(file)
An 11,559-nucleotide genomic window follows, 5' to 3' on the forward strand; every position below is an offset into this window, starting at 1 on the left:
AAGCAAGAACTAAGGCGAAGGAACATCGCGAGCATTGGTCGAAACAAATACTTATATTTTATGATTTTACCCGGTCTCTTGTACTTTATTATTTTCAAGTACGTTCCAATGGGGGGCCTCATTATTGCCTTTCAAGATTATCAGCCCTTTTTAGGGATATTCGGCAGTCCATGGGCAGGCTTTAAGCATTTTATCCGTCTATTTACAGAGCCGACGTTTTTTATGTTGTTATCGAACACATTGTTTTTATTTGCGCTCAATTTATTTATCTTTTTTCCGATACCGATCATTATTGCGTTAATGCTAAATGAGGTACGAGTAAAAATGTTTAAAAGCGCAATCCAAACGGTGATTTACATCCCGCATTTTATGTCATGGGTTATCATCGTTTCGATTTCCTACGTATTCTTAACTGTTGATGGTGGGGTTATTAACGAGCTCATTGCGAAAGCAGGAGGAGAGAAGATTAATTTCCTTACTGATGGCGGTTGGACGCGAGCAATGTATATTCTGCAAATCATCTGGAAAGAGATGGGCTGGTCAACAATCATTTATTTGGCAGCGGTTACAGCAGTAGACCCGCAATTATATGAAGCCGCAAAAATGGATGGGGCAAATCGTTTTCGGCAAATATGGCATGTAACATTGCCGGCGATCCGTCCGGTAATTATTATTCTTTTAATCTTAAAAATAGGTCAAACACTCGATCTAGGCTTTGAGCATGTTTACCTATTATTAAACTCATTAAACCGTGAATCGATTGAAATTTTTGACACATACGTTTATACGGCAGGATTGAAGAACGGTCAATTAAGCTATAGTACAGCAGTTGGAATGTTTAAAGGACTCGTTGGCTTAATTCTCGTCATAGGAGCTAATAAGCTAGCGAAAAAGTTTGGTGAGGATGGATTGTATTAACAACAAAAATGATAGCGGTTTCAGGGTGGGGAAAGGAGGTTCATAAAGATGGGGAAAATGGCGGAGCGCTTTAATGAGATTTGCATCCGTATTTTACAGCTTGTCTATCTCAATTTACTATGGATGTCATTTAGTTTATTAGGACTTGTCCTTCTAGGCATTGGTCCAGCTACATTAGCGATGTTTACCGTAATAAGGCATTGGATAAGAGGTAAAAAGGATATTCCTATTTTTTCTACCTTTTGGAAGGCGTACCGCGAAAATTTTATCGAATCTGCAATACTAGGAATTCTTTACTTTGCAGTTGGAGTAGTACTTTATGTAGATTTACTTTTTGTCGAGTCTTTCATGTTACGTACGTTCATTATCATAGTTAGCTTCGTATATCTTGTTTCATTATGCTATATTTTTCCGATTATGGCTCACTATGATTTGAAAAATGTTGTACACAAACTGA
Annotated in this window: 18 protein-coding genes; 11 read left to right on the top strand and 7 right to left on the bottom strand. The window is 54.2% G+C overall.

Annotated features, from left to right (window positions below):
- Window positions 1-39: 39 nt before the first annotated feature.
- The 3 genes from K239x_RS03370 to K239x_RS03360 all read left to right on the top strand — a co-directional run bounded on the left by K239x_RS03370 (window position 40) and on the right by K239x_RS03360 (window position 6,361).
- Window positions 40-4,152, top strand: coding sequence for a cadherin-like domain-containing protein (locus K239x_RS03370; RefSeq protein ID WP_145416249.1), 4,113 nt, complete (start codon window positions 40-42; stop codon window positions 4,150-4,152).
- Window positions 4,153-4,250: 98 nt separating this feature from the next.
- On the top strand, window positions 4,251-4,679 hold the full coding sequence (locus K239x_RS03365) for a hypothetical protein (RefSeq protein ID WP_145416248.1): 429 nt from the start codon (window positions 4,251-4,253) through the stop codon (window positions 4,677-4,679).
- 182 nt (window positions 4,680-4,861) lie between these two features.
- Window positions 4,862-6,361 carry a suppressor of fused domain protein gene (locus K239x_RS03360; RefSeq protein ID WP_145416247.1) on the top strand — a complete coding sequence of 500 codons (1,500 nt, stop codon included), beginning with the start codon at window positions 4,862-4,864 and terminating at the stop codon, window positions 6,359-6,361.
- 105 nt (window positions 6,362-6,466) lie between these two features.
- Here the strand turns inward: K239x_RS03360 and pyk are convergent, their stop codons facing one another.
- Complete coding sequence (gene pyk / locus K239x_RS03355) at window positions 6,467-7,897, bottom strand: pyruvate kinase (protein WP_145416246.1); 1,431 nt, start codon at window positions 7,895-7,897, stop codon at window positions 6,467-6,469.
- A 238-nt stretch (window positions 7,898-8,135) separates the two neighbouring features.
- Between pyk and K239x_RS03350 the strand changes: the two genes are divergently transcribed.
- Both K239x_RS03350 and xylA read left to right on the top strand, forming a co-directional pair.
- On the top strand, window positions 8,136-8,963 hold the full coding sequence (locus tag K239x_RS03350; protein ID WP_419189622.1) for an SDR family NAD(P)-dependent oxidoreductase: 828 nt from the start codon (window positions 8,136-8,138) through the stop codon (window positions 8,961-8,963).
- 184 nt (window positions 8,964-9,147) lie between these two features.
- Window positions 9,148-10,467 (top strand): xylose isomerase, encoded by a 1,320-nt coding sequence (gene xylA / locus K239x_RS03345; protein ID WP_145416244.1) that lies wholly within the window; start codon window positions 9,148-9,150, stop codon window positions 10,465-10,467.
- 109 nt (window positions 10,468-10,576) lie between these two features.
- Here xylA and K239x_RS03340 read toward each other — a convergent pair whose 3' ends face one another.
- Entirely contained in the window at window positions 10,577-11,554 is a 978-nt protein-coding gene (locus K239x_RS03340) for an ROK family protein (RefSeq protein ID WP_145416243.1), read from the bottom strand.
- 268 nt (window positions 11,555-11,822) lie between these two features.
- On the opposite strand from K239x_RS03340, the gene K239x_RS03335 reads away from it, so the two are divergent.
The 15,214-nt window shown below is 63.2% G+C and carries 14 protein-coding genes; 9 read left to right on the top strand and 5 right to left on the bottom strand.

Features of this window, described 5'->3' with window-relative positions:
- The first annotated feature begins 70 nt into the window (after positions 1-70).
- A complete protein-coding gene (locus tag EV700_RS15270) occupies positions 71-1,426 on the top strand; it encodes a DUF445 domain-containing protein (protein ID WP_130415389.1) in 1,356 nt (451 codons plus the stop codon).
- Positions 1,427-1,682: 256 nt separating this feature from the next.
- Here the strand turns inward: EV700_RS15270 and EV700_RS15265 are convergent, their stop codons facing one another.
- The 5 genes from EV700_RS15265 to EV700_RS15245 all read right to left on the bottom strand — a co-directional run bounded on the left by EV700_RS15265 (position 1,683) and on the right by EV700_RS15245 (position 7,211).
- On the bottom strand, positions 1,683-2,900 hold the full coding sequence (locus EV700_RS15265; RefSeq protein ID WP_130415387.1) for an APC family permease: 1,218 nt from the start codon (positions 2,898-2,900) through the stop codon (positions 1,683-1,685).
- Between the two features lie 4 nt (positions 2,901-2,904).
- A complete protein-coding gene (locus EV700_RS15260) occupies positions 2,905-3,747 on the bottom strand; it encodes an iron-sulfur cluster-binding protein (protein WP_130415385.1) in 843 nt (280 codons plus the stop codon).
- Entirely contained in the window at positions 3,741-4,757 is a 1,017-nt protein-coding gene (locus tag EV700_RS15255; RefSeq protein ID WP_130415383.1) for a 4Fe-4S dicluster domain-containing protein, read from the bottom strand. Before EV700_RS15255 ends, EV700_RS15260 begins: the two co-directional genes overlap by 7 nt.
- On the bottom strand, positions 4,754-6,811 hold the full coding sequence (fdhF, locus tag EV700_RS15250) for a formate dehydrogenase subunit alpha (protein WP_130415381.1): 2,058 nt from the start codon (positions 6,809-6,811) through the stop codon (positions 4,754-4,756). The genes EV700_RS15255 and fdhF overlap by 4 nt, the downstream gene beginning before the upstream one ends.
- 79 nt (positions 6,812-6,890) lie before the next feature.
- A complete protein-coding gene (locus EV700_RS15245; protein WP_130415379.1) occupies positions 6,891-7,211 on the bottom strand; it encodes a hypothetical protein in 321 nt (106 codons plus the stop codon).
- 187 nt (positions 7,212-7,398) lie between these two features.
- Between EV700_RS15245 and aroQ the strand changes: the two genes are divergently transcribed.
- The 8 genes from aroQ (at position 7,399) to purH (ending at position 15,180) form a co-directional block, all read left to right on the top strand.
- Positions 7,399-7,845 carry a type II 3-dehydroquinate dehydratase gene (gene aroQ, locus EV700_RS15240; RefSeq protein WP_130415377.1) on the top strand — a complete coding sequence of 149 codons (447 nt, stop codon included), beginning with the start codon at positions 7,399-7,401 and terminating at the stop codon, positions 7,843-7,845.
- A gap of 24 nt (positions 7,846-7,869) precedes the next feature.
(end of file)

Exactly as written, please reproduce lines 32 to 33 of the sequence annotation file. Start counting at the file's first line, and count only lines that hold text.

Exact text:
- The 5 genes from EV700_RS15265 to EV700_RS15245 all read right to left on the bottom strand — a co-directional run bounded on the left by EV700_RS15265 (position 1,683) and on the right by EV700_RS15245 (position 7,211).
- On the bottom strand, positions 1,683-2,900 hold the full coding sequence (locus EV700_RS15265; RefSeq protein ID WP_130415387.1) for an APC family permease: 1,218 nt from the start codon (positions 2,898-2,900) through the stop codon (positions 1,683-1,685).